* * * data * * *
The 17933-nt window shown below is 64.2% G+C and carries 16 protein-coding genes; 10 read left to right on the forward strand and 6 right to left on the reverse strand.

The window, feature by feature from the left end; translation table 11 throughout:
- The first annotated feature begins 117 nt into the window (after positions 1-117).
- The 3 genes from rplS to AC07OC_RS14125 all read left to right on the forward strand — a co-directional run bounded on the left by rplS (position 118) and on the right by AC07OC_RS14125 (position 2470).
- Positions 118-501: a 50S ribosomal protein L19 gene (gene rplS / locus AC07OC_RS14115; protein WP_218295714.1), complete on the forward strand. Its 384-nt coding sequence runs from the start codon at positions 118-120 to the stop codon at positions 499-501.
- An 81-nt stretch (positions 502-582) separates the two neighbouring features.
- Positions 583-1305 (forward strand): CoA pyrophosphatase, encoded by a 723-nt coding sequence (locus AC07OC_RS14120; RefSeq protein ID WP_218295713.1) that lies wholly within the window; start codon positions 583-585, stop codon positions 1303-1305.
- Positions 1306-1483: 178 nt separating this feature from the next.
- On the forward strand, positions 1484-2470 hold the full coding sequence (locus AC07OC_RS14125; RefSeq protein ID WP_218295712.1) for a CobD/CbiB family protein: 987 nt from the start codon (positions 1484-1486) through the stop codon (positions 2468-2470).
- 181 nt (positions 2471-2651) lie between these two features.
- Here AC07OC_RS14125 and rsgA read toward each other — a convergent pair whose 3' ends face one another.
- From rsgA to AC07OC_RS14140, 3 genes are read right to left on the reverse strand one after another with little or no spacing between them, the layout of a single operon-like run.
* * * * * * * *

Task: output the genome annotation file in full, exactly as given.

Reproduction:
The 17933-nt window shown below is 64.2% G+C and carries 16 protein-coding genes; 10 read left to right on the forward strand and 6 right to left on the reverse strand.

The window, feature by feature from the left end; translation table 11 throughout:
- The first annotated feature begins 117 nt into the window (after positions 1-117).
- The 3 genes from rplS to AC07OC_RS14125 all read left to right on the forward strand — a co-directional run bounded on the left by rplS (position 118) and on the right by AC07OC_RS14125 (position 2470).
- Positions 118-501: a 50S ribosomal protein L19 gene (gene rplS / locus AC07OC_RS14115; protein WP_218295714.1), complete on the forward strand. Its 384-nt coding sequence runs from the start codon at positions 118-120 to the stop codon at positions 499-501.
- An 81-nt stretch (positions 502-582) separates the two neighbouring features.
- Positions 583-1305 (forward strand): CoA pyrophosphatase, encoded by a 723-nt coding sequence (locus AC07OC_RS14120; RefSeq protein ID WP_218295713.1) that lies wholly within the window; start codon positions 583-585, stop codon positions 1303-1305.
- Positions 1306-1483: 178 nt separating this feature from the next.
- On the forward strand, positions 1484-2470 hold the full coding sequence (locus AC07OC_RS14125; RefSeq protein ID WP_218295712.1) for a CobD/CbiB family protein: 987 nt from the start codon (positions 1484-1486) through the stop codon (positions 2468-2470).
- 181 nt (positions 2471-2651) lie between these two features.
- Here AC07OC_RS14125 and rsgA read toward each other — a convergent pair whose 3' ends face one another.
- From rsgA to AC07OC_RS14140, 3 genes are read right to left on the reverse strand one after another with little or no spacing between them, the layout of a single operon-like run.